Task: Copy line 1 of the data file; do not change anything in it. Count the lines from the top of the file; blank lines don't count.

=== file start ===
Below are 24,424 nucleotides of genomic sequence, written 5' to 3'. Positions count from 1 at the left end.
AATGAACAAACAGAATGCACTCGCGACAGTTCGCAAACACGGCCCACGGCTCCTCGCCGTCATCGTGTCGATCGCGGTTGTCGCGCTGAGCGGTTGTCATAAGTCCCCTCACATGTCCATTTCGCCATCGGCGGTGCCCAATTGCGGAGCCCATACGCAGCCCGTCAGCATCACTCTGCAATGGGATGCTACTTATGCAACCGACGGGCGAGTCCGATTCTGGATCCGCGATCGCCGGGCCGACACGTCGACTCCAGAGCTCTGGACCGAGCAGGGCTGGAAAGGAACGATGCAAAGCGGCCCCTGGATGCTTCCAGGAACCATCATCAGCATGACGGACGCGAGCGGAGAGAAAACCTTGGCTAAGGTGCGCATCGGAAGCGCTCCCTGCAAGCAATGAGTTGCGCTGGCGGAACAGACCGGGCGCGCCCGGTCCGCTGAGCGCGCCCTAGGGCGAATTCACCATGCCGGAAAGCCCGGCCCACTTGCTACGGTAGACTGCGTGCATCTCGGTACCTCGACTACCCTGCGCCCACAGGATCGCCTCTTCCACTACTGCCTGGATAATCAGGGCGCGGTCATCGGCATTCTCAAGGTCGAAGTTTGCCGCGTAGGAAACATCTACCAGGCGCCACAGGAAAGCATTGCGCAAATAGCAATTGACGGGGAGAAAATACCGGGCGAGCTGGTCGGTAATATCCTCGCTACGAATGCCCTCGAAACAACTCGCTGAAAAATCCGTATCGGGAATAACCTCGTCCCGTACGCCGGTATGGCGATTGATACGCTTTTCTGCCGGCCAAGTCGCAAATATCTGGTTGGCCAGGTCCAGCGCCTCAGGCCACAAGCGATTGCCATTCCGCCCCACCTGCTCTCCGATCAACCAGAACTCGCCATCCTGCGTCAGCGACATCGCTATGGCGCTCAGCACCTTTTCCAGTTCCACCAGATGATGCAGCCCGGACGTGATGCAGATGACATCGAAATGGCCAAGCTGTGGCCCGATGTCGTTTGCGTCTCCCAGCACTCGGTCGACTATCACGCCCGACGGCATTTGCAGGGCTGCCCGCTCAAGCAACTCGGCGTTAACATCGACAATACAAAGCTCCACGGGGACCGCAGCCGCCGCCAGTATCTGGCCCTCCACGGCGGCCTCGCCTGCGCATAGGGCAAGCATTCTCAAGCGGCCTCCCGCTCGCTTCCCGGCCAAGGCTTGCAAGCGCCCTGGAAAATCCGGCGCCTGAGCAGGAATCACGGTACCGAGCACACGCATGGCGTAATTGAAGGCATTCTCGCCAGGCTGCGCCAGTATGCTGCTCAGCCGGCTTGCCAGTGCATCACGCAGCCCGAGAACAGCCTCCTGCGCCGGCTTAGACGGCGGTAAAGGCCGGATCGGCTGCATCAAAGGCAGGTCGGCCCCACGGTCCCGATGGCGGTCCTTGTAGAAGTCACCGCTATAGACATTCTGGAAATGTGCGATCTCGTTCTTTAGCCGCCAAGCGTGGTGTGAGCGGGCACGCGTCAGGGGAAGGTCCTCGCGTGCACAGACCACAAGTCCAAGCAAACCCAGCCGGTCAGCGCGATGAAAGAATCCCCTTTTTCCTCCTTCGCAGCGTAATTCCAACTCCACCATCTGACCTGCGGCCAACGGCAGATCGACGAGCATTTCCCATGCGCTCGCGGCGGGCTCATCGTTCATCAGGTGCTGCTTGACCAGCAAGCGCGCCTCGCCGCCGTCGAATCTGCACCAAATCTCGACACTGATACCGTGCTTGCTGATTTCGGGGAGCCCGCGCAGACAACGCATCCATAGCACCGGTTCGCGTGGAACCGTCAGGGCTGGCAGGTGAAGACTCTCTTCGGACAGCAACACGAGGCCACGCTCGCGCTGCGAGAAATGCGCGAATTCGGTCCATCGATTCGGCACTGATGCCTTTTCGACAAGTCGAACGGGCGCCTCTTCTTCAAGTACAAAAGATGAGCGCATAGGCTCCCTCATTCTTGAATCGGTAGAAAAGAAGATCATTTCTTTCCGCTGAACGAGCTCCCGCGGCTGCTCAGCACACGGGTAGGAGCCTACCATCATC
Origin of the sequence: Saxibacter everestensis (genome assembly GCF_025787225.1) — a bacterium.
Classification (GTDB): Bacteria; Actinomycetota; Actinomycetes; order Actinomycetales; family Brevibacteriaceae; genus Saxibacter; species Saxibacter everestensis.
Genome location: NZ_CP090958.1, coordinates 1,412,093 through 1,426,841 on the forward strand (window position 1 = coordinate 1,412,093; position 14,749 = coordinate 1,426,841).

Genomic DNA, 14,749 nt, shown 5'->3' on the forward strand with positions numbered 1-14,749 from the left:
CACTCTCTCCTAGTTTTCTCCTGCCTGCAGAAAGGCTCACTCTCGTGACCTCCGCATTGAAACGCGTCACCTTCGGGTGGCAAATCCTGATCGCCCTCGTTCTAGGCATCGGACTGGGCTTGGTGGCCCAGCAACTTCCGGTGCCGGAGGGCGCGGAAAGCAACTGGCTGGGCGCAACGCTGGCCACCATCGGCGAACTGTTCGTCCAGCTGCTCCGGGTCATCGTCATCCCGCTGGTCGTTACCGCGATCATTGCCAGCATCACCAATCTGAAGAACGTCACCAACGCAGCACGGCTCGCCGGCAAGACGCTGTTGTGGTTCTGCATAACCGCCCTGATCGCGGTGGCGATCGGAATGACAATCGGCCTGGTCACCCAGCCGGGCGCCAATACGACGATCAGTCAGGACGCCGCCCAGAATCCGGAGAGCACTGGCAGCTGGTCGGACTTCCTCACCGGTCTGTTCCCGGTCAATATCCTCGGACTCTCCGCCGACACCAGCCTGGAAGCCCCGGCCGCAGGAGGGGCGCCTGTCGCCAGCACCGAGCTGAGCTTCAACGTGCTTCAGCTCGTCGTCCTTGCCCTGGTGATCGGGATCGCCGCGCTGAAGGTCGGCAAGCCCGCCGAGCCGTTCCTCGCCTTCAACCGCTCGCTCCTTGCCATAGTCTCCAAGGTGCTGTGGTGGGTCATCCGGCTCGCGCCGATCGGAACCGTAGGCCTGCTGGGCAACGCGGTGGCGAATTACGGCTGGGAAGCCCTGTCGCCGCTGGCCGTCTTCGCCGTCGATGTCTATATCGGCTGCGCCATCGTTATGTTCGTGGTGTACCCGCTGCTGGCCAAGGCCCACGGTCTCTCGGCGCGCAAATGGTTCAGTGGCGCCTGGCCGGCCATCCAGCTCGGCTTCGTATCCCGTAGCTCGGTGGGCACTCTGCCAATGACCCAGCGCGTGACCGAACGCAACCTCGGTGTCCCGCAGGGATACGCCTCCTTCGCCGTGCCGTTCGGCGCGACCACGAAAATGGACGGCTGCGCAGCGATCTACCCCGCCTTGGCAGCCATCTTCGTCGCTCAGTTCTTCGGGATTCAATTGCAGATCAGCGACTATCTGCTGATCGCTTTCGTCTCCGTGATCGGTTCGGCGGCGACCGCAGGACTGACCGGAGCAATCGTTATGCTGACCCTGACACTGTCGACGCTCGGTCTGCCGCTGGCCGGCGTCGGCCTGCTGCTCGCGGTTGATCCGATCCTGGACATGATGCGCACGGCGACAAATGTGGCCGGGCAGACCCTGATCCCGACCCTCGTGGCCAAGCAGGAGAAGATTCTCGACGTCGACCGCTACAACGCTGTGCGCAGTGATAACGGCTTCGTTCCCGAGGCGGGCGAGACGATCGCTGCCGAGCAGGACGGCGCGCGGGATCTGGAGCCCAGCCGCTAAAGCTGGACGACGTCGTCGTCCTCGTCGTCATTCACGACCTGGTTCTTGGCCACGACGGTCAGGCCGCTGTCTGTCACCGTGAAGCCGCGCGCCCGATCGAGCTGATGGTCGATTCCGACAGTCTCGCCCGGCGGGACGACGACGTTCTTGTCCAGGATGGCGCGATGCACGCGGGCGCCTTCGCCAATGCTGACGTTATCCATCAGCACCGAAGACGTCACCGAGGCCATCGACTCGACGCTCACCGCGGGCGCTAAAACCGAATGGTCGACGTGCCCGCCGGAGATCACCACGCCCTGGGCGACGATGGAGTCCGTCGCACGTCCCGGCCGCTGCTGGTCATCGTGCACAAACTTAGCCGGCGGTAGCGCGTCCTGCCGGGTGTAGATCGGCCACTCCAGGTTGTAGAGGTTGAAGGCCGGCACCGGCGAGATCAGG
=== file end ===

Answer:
Below are 24,424 nucleotides of genomic sequence, written 5' to 3'. Positions count from 1 at the left end.